Dezada Selim and Anamaria Marinca in "Housekeeping for Beginners" Source: Focus Features

Review: Queer Domestic Drama 'Housekeeping for Beginners' Raw, Immediate, Affecting

Kilian Melloy READ TIME: 2 MIN.

Filmmaker Goran Stolevski ("Of an Age") returns with his third feature, "Housekeeping for Beginners," a lively domestic drama about what happens when a solidly responsible woman loses her same-sex life partner to cancer and then sets about trying to keep a promise to raise her two orphaned children.

Dita (Anamaria Marinca), a Macedonian woman living in Skopje, is the anchor for a household that includes her partner Suada (Alina Serban), Suona's teenage daughter Vanesa (Mia Mustafi) and younger daughter Mia (Dezada Selim), her gay friend Toni (Vladimir Tintor), and what's either a lesbian couple plus one other housemate or a throuple – it's not entirely clear.

What's unmistakable is the tension that descends over the house when Toni's new boyfriend Ali (Samson Selim) ends up becoming more than a one-night hookup. Dita and Suona are dealing with an urgent medical crisis – Suona's pancreatic cancer, which one medical consultation after the next seems to confirm is terminal – and have no time or bandwidth for yet another person in an already-chaotic house.

The cast of "Housekeeping for Beginners"
Source: Focus Features

But when Ali effortlessly befriends Suona and becomes close to Vanesa and Mia – and when Toni falls in love with him – even Dita moves past her initial reluctance. It's a good thing, too, because she will need all the allies she can get after Suona's death, when she sets about trying to keep a promise to Suona to adopt Vanesa and Mia together with Toni, who is outraged at having been volunteered for the role of fatherhood and only slightly less aggravated that Dita expects him to enter into a façade of a marriage.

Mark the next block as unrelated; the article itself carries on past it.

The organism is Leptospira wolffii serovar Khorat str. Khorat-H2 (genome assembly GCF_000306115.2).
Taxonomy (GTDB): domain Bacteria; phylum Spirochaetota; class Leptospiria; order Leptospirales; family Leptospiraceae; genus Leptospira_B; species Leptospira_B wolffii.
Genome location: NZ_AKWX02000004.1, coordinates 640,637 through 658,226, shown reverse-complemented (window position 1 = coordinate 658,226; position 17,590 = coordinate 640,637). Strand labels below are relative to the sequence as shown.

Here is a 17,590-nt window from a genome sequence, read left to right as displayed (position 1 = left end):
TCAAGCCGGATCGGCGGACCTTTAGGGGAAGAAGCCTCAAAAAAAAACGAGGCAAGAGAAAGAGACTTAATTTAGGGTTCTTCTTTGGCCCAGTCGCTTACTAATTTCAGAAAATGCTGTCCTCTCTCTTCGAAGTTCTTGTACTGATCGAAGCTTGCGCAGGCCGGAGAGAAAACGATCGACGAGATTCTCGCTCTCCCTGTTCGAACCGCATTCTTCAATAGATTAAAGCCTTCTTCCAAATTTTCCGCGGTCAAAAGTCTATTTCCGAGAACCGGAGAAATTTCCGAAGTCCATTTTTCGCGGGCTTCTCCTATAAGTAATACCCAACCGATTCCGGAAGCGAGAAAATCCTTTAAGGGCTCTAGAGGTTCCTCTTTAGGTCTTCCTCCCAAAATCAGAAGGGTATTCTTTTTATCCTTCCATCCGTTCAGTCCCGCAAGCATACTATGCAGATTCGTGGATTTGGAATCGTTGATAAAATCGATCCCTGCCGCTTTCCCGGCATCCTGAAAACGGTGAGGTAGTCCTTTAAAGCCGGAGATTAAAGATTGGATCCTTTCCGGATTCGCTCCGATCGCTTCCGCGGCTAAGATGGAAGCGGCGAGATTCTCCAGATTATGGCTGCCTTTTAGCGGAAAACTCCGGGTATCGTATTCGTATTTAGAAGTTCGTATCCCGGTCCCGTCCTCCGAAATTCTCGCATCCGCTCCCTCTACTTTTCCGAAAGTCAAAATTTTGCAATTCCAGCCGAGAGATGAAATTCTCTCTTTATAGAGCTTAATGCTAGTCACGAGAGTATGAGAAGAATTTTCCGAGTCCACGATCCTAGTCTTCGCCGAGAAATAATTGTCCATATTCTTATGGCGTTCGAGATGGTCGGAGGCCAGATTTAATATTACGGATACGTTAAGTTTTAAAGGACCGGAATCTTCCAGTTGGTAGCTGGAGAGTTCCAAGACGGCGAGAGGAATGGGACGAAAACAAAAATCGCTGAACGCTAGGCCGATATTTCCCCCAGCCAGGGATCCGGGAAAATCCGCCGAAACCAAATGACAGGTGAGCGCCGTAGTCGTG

Complicating matters is Vanesa's deep unhappiness. Grieving her mother and yearning to break free and live her own life, Vanesa acts out in a number of ways, wanting to go to the city of Shupka and live with her grandmother in an enclave and then, when that turns out to be less than ideal, phoning the police and claiming to have been kidnapped by a "gay cult." (Dita's swift, no-nonsense response to this, ordering everyone out and stowing anything "gay" out of sight before the cops arrive, is indicative of what LGBTQ+ people must have to endure in North Macedonia.)

Raw and immediate, realistic in avoiding sentimentality at every step and yet also tenderly affecting at its core, "Housekeeping for Beginners" is Stolevski's finest film to date, and further evidence of the maturation of an important voice in world cinema.

"Housekeeping for Beginners" opens in theaters April 5.

by Kilian Melloy , EDGE Staff Reporter

Kilian Melloy serves as EDGE Media Network's Associate Arts Editor and Staff Contributor. His professional memberships include the National Lesbian & Gay Journalists Association, the Boston Online Film Critics Association, The Gay and Lesbian Entertainment Critics Association, and the Boston Theater Critics Association's Elliot Norton Awards Committee.

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